This sort of thing has an air of desperation about it: the alarmists can see that their dire predictions aren’t happening, the public is losing interest, and funding cuts can’t be far behind….

    Steve: I try to avoid the generalized complaining about computer models that characterizes many blog comments. Nor do I share the aversion to computer models that animates many commenters. My point was entirely different: I directly quoted an IPCC statement that GCMs did not model extreme precipitation. That’s different from simply complaining. It’s a direct IPCC statement about the topic – a statement that can be held against BBC, whereas a complaint from a blog commenter cannot.

  5. stan
    Posted Jul 13, 2014 at 6:08 PM | Permalink | Reply

    While I appreciate Steve Mc’s logic and thoroughness in pointing out the flaws in the BBC position, I wonder if the expectation that the BBC has any interest in logic might itself be flawed.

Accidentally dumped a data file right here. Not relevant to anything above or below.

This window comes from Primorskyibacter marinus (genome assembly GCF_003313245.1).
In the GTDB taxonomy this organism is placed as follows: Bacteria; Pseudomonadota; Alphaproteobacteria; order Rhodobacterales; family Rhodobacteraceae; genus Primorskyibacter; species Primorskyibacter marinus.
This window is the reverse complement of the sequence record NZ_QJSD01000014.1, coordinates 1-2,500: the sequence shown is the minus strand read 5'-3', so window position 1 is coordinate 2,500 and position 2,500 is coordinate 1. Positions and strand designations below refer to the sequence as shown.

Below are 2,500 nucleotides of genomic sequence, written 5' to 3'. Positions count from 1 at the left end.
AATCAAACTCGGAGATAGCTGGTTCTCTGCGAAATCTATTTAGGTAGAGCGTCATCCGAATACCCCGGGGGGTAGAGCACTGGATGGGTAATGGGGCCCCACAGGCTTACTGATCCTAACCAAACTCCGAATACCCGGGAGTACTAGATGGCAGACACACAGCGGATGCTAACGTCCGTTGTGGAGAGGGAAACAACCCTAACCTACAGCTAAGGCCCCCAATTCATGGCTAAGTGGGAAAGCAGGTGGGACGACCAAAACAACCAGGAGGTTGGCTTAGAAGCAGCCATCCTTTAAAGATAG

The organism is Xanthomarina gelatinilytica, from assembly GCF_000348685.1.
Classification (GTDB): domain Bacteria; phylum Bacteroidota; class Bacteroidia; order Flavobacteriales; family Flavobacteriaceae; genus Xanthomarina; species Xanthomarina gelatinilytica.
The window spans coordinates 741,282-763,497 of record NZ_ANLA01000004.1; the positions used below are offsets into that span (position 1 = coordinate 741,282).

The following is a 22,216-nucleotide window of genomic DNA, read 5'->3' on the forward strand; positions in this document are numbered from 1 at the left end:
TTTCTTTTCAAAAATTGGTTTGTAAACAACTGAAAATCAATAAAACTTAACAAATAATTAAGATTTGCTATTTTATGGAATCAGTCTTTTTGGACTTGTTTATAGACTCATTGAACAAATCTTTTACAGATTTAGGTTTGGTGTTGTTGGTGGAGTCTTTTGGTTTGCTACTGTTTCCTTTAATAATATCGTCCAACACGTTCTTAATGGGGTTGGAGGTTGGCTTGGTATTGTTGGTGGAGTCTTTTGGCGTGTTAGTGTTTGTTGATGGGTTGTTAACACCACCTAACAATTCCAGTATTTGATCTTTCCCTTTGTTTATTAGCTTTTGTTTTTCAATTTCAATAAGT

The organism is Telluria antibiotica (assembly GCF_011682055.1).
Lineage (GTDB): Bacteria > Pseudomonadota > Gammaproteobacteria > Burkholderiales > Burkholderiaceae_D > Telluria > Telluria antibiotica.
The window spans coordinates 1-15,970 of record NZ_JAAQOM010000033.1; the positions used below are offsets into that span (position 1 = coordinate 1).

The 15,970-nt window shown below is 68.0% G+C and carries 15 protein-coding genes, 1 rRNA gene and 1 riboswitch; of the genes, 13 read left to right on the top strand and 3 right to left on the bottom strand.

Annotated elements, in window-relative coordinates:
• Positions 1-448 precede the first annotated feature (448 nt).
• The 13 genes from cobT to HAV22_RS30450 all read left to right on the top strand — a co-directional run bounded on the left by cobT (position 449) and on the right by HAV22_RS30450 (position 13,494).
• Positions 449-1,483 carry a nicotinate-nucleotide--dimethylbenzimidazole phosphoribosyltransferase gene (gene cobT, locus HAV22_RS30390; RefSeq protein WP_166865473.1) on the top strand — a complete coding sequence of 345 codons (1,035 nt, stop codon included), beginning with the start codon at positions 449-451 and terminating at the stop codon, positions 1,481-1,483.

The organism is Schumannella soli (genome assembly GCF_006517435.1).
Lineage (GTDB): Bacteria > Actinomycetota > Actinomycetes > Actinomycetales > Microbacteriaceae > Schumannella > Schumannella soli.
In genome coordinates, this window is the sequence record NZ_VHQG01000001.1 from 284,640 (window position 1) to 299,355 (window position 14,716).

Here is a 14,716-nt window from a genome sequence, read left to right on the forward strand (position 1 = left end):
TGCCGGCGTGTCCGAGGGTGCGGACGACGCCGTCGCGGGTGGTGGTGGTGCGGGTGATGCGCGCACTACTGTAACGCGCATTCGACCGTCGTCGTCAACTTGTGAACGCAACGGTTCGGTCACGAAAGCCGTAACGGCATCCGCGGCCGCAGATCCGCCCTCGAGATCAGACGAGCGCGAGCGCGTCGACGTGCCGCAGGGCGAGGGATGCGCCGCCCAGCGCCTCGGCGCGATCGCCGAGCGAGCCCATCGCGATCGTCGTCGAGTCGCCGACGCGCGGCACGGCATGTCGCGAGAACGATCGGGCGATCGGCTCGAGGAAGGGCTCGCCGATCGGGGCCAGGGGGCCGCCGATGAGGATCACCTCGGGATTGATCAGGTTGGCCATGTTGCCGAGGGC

6. Bob
    Posted Jul 13, 2014 at 6:09 PM | Permalink | Reply

    Steve says, ‘Nor do I share the aversion to computer models that animates many commenters.” I am surprised to hear you state this. Clearly they have been shown to have no skill. do you agree?

    • Ken
      Posted Jul 13, 2014 at 7:34 PM | Permalink | Reply

      +1 to that comment. On that note, I’d be interested in someone doing a serious write-up on Rahmstorf 2012 (where the authors “unskew” the climate models).

    • Tom Yoke
      Posted Jul 14, 2014 at 4:37 PM | Permalink | Reply

      The big question has always been: does increased CO2 in the atmosphere leads to serious climatic changes? Surely everyone can agree that that is a legitimate question.